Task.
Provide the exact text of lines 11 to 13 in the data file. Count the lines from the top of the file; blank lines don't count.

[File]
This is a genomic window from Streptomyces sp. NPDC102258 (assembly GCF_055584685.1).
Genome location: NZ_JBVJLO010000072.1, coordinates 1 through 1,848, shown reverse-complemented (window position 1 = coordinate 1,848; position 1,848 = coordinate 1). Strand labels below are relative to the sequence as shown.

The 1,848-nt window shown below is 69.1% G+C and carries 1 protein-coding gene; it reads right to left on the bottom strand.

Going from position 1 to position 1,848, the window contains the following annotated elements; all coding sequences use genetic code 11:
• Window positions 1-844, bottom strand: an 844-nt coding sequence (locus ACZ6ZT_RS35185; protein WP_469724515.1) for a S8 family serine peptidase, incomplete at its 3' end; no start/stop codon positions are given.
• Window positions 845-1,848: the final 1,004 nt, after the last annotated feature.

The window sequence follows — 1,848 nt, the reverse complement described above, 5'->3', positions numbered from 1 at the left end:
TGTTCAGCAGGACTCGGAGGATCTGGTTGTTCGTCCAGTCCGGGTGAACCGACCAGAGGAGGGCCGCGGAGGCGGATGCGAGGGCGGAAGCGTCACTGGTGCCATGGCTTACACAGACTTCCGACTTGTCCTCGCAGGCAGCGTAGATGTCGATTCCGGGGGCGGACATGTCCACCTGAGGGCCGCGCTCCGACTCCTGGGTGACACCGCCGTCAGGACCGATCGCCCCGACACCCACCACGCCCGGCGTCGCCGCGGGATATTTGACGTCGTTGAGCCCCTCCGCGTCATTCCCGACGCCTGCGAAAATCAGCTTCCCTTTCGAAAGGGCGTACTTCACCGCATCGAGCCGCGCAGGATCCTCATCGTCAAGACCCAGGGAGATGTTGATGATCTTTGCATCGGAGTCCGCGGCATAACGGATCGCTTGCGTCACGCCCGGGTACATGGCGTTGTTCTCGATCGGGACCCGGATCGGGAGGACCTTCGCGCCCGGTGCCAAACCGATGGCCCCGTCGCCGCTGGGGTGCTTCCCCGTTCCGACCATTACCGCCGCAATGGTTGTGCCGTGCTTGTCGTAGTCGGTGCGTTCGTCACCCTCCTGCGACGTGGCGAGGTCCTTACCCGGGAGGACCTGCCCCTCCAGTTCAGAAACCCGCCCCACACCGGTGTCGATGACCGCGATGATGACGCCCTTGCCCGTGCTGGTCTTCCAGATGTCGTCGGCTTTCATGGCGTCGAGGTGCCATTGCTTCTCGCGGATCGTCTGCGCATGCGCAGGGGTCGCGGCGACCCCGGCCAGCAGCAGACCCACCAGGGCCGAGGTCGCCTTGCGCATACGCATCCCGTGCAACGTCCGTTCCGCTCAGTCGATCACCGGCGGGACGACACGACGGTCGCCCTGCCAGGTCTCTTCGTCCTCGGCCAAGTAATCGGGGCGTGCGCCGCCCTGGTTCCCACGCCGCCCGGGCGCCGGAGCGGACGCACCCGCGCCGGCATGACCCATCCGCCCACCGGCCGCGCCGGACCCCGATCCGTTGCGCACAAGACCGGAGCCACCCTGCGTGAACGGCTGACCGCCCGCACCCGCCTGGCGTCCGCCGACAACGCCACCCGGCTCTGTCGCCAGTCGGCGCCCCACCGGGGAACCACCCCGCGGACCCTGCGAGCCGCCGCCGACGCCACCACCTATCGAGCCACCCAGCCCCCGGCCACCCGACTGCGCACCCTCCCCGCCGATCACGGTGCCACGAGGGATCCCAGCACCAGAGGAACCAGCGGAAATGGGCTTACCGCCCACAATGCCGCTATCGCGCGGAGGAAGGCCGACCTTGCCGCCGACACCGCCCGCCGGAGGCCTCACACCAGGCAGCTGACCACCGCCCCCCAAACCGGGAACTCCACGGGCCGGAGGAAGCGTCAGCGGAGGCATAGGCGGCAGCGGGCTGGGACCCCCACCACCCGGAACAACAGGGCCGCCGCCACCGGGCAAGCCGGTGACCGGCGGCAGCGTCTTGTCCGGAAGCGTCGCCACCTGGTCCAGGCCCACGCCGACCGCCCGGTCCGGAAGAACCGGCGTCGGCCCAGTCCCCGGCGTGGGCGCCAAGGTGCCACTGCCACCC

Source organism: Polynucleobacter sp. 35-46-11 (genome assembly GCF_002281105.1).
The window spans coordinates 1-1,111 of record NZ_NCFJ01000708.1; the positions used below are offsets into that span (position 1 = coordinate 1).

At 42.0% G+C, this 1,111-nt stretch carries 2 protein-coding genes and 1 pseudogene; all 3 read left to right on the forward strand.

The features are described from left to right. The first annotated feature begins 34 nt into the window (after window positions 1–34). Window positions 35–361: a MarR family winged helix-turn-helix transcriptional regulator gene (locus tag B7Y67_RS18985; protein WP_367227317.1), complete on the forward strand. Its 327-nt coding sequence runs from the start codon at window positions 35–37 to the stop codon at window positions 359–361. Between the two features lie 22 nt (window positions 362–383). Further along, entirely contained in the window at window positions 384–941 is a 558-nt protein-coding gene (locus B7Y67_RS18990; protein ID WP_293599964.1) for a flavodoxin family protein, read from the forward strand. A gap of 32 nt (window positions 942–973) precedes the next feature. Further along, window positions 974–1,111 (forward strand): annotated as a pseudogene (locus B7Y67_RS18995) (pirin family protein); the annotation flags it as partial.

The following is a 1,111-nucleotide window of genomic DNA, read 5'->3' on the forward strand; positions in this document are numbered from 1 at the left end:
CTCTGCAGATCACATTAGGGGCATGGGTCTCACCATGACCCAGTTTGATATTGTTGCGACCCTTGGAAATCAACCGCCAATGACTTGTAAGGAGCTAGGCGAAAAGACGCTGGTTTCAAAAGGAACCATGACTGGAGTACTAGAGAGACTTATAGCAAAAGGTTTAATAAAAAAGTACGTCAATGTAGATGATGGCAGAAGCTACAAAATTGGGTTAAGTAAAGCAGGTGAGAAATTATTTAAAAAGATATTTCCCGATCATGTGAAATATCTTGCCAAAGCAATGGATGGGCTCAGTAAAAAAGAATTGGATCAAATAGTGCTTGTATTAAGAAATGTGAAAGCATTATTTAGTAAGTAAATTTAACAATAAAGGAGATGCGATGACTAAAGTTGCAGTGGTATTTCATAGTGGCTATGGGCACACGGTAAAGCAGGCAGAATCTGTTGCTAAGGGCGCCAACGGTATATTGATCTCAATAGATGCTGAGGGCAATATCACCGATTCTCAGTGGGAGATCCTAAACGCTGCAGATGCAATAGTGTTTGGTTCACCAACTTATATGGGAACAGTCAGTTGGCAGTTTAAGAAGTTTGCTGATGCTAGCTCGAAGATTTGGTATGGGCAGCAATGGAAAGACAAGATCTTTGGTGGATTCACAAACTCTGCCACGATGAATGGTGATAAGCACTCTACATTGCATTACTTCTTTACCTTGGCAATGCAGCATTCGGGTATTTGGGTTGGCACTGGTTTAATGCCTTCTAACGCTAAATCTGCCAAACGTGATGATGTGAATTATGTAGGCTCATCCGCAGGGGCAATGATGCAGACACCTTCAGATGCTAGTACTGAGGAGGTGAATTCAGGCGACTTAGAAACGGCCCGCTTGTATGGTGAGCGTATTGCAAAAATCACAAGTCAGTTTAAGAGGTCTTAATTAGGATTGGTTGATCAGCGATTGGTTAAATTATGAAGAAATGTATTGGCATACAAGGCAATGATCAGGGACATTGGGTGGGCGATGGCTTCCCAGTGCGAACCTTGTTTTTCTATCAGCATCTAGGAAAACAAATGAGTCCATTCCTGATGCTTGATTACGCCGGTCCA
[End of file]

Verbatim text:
At 42.0% G+C, this 1,111-nt stretch carries 2 protein-coding genes and 1 pseudogene; all 3 read left to right on the forward strand.

The features are described from left to right. The first annotated feature begins 34 nt into the window (after window positions 1–34). Window positions 35–361: a MarR family winged helix-turn-helix transcriptional regulator gene (locus tag B7Y67_RS18985; protein WP_367227317.1), complete on the forward strand. Its 327-nt coding sequence runs from the start codon at window positions 35–37 to the stop codon at window positions 359–361. Between the two features lie 22 nt (window positions 362–383). Further along, entirely contained in the window at window positions 384–941 is a 558-nt protein-coding gene (locus B7Y67_RS18990; protein ID WP_293599964.1) for a flavodoxin family protein, read from the forward strand. A gap of 32 nt (window positions 942–973) precedes the next feature. Further along, window positions 974–1,111 (forward strand): annotated as a pseudogene (locus B7Y67_RS18995) (pirin family protein); the annotation flags it as partial.

The following is a 1,111-nucleotide window of genomic DNA, read 5'->3' on the forward strand; positions in this document are numbered from 1 at the left end: